25 years of Office roadkill
How Microsoft's productivity suite came to dominance
By Woody Leonhard | Network World US | Published: 00:12, 22 May 2014
25 years ago, Bill Gates announced that Microsoft would smash together its three application programs -- Word, Excel, and PowerPoint -- offering them in a cohesive bundle known as Microsoft Office for Windows. When Office 1.0 arrived in 1990, the apps had very little in common and worked together only under duress.
The second version of Office (enigmatically known as Microsoft Office 3.0, comprised of Word 2, Excel 4, PowerPoint 3, and Mail 3) started carving out a new software category, defining by example the term “office productivity.”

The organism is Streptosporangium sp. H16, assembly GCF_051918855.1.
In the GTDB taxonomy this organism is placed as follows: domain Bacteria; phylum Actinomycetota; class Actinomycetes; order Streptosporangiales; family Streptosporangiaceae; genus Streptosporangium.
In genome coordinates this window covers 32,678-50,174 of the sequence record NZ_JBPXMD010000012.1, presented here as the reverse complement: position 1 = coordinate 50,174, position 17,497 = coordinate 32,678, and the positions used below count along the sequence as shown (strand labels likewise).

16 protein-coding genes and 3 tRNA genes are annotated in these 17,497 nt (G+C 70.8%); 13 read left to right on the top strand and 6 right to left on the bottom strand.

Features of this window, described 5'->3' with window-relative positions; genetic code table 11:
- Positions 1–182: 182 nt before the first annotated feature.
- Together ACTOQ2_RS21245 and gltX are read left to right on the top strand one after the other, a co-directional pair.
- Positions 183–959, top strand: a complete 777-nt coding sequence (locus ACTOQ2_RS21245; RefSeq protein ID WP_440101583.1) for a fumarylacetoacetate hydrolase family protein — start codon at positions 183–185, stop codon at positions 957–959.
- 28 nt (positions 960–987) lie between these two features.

By hook, by crook, FUD, and ruthless pursuit of market share, Office turned into the aging juggernaut you see today. This is our tribute to the many competitors that have fallen prey to the productivity Goliath.
Word processors: Early DOS word processors
Electric Pencil -- Born: 1976; died: ca 1983, cause of death: neglect EasyWriter -- Born on the Apple II: 1979; ported to DOS: 1981; died of bugs Volkswriter -- Born: 1982, in response to EasyWriter’s bugs; died: ca 1989 Here’s to all of the pioneering commercial word processors, including Homeword, PFS:Write, Bank Street Writer, XyWrite, DisplayWrite, PC-Write, many more. They all flourished then fizzled. All were crushed by the time Office hit the stands. Electric Pencil came first; its history as told in InfoWorld’s May 10, 1982 edition: “The original idea for the first word processor came eventually to Michael Shrayer … [who] had never worked in the computer field.” Shrayer grew bored keeping up with the word-processing Joneses, and Electric Pencil withered away.